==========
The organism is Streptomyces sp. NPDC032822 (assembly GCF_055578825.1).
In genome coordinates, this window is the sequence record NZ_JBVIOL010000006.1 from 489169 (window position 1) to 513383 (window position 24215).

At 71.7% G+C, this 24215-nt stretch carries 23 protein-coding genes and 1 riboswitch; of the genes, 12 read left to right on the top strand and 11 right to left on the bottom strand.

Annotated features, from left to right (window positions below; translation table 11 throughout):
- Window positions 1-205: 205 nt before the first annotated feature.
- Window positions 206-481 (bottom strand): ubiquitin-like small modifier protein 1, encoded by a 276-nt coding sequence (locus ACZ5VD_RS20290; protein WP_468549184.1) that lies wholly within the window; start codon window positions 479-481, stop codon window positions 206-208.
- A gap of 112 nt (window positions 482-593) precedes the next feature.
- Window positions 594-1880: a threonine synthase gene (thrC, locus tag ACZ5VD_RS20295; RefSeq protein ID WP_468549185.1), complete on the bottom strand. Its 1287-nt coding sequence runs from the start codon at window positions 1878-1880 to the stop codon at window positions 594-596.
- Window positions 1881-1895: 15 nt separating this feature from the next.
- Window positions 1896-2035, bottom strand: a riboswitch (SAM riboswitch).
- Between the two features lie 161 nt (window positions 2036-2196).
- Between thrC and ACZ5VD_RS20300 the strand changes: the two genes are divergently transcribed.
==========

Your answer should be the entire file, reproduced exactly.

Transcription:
The organism is Streptomyces sp. NPDC032822 (assembly GCF_055578825.1).
In genome coordinates, this window is the sequence record NZ_JBVIOL010000006.1 from 489169 (window position 1) to 513383 (window position 24215).

At 71.7% G+C, this 24215-nt stretch carries 23 protein-coding genes and 1 riboswitch; of the genes, 12 read left to right on the top strand and 11 right to left on the bottom strand.

Annotated features, from left to right (window positions below; translation table 11 throughout):
- Window positions 1-205: 205 nt before the first annotated feature.
- Window positions 206-481 (bottom strand): ubiquitin-like small modifier protein 1, encoded by a 276-nt coding sequence (locus ACZ5VD_RS20290; protein WP_468549184.1) that lies wholly within the window; start codon window positions 479-481, stop codon window positions 206-208.
- A gap of 112 nt (window positions 482-593) precedes the next feature.
- Window positions 594-1880: a threonine synthase gene (thrC, locus tag ACZ5VD_RS20295; RefSeq protein ID WP_468549185.1), complete on the bottom strand. Its 1287-nt coding sequence runs from the start codon at window positions 1878-1880 to the stop codon at window positions 594-596.
- Window positions 1881-1895: 15 nt separating this feature from the next.
- Window positions 1896-2035, bottom strand: a riboswitch (SAM riboswitch).
- Between the two features lie 161 nt (window positions 2036-2196).
- Between thrC and ACZ5VD_RS20300 the strand changes: the two genes are divergently transcribed.